Friday, 17 November 2017

Judging a Book by Its Cover: Wild Turkey 101

Look at this picture. What do you see? A smiling woman and a chess board? Do you know who she is? Your neighbour maybe? Your tenth grade science teacher perhaps? This is Judit Polgar; the strongest female chess player in history. Polgar became the youngest Grandmaster ever at 15 years, 5 months. Various sources place her IQ between 170 and 180. For comparison's sake, Stephen Hawking is rumoured to have an IQ of about 160. So much for the notion that women are somehow weaker or inferior when it comes to logic and math. Oh, and she has also beat champions such as Garry Kasparov and Boris Spassky. Well played, Ms. Polgar. Assumptions often lead us astray. In another lifetime, Judit may not have had the chance to learn chess, much less master it to the point where she could kick the proverbial ass of those who think of women as "the weaker sex". I'm no chess master, but I know better than to make assumptions. How does the saying go? When you assume, you make an "ass" out of "u" and "me"...This brings me to this week's dram: Wild Turkey 101. Bear with me. I know, you probably thinking "Wild Turkey, isn't that the drink of choice for toothless banjo-playing hillbillies like Cletus Spuckler from  The Simpsons?" I certainly thought so. The name sounds like something you want to avoid. To be fair, we should never judge a book by its cover.

Talking Turkey


Wild Turkey takes its name from Wild Turkey Hill in Lawrenceburg, Kentucky whence the Ripy brothers opened their family distillery in 1869. Wild Turkey Bourbon got its name after a distillery executive shared his bourbon with friends on an annual hunting trip — of course, they were after wild turkey. Master Distiller Jimmy Russell joined Wild Turkey in 1954; his son Eddie Russell joined the company in 1981. Jimmy Russell is the world's longest-tenured active master distiller. Eddie was named master distiller after 35 years with Wild Turkey. This is not your cousin Zeke's barnyard bourbon. Wild Turkey uses the deepest barrel char (no.4 "alligator" char) which is, according to them, responsible for their bourbon having more character than others. I'm really not an expert on the relationship between char levels and their effect on flavour, so I don't know if this is true. How does it taste though?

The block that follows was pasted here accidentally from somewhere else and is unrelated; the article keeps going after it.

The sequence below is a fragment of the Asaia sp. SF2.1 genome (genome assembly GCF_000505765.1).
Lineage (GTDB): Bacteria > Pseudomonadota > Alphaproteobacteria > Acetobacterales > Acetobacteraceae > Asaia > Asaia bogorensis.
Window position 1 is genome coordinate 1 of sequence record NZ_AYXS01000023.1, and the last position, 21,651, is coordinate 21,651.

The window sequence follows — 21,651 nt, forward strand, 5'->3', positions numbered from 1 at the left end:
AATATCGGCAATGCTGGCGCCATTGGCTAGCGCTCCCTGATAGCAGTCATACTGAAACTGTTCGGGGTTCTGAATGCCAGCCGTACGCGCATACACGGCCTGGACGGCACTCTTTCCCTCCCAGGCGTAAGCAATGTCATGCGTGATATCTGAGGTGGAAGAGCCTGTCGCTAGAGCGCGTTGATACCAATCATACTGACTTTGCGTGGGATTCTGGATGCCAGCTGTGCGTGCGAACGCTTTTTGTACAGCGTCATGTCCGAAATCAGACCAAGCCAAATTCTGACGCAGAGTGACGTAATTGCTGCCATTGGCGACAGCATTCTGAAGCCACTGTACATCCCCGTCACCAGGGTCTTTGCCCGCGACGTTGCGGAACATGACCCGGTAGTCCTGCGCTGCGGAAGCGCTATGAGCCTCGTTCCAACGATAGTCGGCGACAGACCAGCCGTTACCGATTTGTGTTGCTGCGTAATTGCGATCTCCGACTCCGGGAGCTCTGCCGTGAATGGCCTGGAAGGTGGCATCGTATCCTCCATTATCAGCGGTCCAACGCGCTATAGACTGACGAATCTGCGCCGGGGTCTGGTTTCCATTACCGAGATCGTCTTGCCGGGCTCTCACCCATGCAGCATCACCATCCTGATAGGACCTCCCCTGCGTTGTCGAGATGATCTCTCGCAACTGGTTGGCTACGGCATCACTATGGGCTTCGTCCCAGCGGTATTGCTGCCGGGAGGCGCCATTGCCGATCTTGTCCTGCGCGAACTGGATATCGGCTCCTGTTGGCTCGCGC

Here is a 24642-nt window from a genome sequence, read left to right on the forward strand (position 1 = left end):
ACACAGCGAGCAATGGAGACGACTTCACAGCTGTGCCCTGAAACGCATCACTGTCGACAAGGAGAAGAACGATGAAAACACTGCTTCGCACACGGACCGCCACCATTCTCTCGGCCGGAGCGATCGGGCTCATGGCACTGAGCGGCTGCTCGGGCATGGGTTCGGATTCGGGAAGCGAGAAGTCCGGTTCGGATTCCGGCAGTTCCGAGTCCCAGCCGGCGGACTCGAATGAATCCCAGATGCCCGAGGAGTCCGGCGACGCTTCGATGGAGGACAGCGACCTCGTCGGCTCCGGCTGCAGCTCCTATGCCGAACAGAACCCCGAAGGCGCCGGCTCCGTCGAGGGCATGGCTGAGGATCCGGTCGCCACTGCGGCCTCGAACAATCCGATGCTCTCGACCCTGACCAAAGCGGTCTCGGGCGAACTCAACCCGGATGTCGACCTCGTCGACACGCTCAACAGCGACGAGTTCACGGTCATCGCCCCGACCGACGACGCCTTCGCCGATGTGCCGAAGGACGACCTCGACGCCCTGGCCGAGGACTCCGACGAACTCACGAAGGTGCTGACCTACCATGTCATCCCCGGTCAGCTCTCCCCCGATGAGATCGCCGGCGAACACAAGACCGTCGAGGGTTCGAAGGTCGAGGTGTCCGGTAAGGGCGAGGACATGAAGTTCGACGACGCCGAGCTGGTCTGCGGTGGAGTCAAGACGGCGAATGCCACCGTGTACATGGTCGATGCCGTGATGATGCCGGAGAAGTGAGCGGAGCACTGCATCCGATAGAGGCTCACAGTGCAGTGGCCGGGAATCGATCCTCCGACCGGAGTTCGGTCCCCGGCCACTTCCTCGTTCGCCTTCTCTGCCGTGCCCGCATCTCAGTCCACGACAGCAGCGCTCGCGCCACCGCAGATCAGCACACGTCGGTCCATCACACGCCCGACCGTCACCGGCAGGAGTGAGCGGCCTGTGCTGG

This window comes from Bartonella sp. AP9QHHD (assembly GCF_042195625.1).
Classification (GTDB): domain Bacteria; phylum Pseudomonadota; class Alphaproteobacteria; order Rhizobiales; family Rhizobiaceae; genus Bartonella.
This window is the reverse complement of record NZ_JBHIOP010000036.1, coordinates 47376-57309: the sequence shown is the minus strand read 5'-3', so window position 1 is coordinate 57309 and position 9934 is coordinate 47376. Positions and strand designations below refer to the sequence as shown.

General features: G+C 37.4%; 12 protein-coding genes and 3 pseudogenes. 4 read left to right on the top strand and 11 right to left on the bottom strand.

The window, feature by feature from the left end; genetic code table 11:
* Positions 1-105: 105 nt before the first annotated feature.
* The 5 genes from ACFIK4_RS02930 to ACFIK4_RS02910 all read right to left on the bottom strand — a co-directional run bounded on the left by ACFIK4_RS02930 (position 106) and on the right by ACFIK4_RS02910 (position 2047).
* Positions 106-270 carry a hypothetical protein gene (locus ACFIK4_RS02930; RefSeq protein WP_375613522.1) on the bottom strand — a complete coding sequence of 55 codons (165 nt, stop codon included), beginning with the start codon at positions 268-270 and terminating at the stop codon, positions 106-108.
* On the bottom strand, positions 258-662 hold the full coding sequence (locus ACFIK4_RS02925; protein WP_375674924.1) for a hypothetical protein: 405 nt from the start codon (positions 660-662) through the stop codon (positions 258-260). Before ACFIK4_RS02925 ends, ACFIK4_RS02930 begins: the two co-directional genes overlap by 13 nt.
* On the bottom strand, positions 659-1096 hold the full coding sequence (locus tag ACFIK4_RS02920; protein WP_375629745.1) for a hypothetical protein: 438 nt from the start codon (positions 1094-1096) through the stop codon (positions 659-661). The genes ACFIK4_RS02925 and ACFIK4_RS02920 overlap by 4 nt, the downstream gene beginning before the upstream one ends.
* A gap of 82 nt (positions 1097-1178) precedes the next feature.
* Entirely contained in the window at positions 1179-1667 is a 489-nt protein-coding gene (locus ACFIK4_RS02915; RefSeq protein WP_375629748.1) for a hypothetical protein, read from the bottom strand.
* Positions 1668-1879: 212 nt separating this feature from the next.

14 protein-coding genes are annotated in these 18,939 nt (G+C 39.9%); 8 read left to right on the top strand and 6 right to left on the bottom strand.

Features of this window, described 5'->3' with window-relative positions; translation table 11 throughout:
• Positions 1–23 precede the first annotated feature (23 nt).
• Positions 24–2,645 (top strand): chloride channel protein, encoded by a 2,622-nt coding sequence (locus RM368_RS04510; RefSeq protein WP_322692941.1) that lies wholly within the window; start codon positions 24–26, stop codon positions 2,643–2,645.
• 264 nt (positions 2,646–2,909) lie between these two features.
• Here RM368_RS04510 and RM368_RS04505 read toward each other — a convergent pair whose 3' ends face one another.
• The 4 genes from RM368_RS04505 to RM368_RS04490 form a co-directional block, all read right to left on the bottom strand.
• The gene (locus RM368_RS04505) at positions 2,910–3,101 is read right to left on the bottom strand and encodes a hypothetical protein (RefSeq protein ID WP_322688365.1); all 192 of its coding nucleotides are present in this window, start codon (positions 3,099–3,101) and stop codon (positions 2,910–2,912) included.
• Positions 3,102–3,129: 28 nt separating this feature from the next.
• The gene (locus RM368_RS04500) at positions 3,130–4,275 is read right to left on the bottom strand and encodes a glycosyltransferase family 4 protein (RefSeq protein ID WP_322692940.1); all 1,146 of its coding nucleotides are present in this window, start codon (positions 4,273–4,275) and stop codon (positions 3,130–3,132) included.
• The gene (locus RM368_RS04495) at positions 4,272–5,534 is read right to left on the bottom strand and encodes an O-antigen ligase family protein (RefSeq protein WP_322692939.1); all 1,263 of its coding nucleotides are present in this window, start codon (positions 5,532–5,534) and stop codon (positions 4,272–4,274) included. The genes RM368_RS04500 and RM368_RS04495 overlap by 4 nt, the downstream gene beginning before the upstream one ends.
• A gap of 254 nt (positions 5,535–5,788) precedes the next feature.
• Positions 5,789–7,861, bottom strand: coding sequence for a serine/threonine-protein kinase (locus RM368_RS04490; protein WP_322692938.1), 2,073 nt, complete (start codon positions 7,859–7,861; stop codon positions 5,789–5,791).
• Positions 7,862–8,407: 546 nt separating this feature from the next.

Tasting notes







Let's talk turkey
Nose (undiluted): an initial hit of white glue, settling to a deep floral vanilla and some oak spice.


Palate (undiluted): hot arrival, medium-bodied, sweet candy corn, toffee, developing to a sour cherry candy flavour. Yummy.


Finish: medium length, vanilla returns but develops a slight coconut note at the end. Interesting.





Adding water brings much more oak and vanilla forward on the nose. The fruitiness is dialed back on the palate. Much better neat, to my tastes. This is a medium-ish rye mashbill, though I still don't get much in the way of traditional rye spices from this turkey. Not that I'm complaining. I LOVE rye, but this is a really nice, fruity bourbon.




Conclusion



If you're anything like I was, you probably think Wild Turkey is redneck mouthwash. But you're wrong. The name may lead you to think this is the libation of choice of folks like Cletus Spuckler, but don't forget that Cletus had a well-hidden talent for calligraphy. You may think Wild Turkey is this


But in reality, the taste of Wild Turkey 101 is much closer to this



I highly recommend you get a bottle of this relatively inexpensive bourbon and experience it for yourself. It runs about $36 here in Ontario; about $4 more than Jack Daniel's Old No.7. Wild Turkey is, to my palate, much, much better than JD.

Rating: 3.5/5 moustaches






Slainte !!


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